Sheffield has evolved from humble beginnings as a small market town in the late 13th century into one of the most vibrant locations in the north-eastern region of England. In the 19th century it was a leading steel production centre and industrial powerhouse. Several museums themed on this time of prosperity as well as 1,000 heritage buildings and unique draws such as the Winter Garden ensure Sheffield is not about to lose its appeal any time soon. With car rental, the Peak District and the Yorkshire Dales and their diverse delights are accessible using Sheffield as a base.
Who to Book With
Hertz, Enterprise, Budget and Avis all have offices and rental facilities in the city. Other suppliers include Burnt Tree Vehicle Rental. Booking online usually unearths some great daily rates and saves wasting time telephoning all the different suppliers. The suppliers’ hire depots are mostly on the outer side of the ring road that goes around the city centre.
Best Time to go
Due to the vagaries of English weather it is probably best to visit between June and mid-September. During the school summer holiday period, between mid-July and late August, roads in and around the city are busy and vehicle rental and accommodation rates are dearer.
Need to Know Essentials
When collecting your rental car you will be asked to produce these items:
- Both parts of your UK driver’s license if it is a photocard one
- A passport, household utility bill or other means of ID
- The credit or debit card used at the time of booking
- A printed voucher or the unique reference number for the booking
Our FAQ's provide further information.
Sheffield is not difficult to drive around, although at peak times or when roadworks are in progress traffic soon snarls up. Once outside the city, roads are usually clear and it does not take long to reach regional tourism draws. There are a number of car parks in and around the town centre, but they are certainly not cheap with rates per hour ranging between £1.20 and £3.00 at multi-storey facilities close to the shopping centres.
Our UK guide provides more details about legal requirements and general driving conditions.
Sheffield’s town centre is compact enough to walk around. The main bus station, the railway station and places such as John Lewis’s, the 500-year-old Old Queen's Head pub and several museums are all close together. Sheffield’s original trams stopped running in 1960, leaving buses and taxis as the only town travel options. In the mid-1990s this situation was rectified when the Supertram light-rail tram system came online.
Sheffield Midland Railway Station is a hub for train services in this part of the country and has direct services from places as far apart as London, Manchester, Edinburgh and Norwich. Trains to and from London St Pancras via Leicester run twice an hour in the daytime. The station is to the east of the town centre.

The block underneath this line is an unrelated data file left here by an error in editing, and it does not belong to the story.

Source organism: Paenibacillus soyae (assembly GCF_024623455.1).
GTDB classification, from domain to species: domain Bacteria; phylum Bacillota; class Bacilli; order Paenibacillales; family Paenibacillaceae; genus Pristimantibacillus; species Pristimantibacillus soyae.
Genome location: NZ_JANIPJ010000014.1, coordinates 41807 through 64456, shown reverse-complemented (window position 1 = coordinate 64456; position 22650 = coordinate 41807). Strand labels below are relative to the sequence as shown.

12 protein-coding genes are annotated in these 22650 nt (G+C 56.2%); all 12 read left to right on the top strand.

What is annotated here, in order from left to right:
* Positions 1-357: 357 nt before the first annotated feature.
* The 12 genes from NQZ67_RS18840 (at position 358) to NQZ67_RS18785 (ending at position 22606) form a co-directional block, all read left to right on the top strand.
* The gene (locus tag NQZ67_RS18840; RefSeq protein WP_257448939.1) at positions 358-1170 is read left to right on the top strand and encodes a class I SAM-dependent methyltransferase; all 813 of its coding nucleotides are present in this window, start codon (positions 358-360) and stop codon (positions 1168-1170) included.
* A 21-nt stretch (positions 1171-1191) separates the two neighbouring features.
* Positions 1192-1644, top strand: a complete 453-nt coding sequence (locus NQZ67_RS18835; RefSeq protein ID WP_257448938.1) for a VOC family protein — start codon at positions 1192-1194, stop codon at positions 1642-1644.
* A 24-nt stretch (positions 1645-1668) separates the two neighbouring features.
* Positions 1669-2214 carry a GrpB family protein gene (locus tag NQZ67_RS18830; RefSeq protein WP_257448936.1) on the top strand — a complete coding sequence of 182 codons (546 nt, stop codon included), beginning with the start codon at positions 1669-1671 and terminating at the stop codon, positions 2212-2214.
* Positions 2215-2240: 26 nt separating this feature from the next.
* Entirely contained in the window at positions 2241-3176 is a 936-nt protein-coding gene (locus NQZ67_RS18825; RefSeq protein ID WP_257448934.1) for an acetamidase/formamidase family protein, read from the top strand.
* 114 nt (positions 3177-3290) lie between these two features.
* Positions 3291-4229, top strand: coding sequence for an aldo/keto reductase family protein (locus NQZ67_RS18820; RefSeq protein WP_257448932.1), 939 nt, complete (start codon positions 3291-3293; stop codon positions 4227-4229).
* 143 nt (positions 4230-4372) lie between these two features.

Buses and Trams
Sheffield is served by a number of bus companies which include First South Yorkshire and Stagecoach. Routes go to most of the outlying parts of town. Sheffield Interchange is the main bus station in town. There are also three Supertram lines, also operated by Stagecoach.
Taxis are a popular transport choice in Sheffield and there are plenty of them on the road. City Taxis is the largest firm with a fleet of 850 vehicles. The firm takes telephone and online bookings, although the latter service requires users to register their details. There are taxi ranks in town and at the train station. The flag fare for the first mile travelled is £3.80 and then £1.30 for each subsequent mile.
In addition to the plentiful attractions for visitors in Sheffield, there are lots of other places to go for those with a car hire. Sheffield abuts the pristine vistas of the Peak District where the spa town of Matlock, Peveril Castle, the Blue John Cavern and Cromford Mills are among many visitor draws. Chatsworth House is one of the UK’s national treasures and less than 33kms from Sheffield.
Chatsworth House - This dates from the 1680s and is one of the finest stately homes in the country. The Sculpture Gallery is one of 30 magnificent state rooms open to the public. The mansion is set in a 1,000-acre park which features a garden packed with cascades and grandiose fountains. A farmyard and adventure playground, and a maze keep youngsters amused.
Peveril Castle - This was built in 1176 and although now a ruin is still an elegant edifice. It sits above the pictorial village of Castleton and the rolling hills of the Peak District. A medieval toilet, a visitor centre with exhibits and displays illustrating the castle’s history, as well as a gift shop selling wonderful keepsakes are among great reasons to visit.
Blue John Cavern - This is actually a series of caverns where blue john stone is still mined. The caverns have been tastefully illuminated to allow visitors to appreciate them, but still see where they are going. Visitors can buy jewellery and ornaments with the rare stone set in them.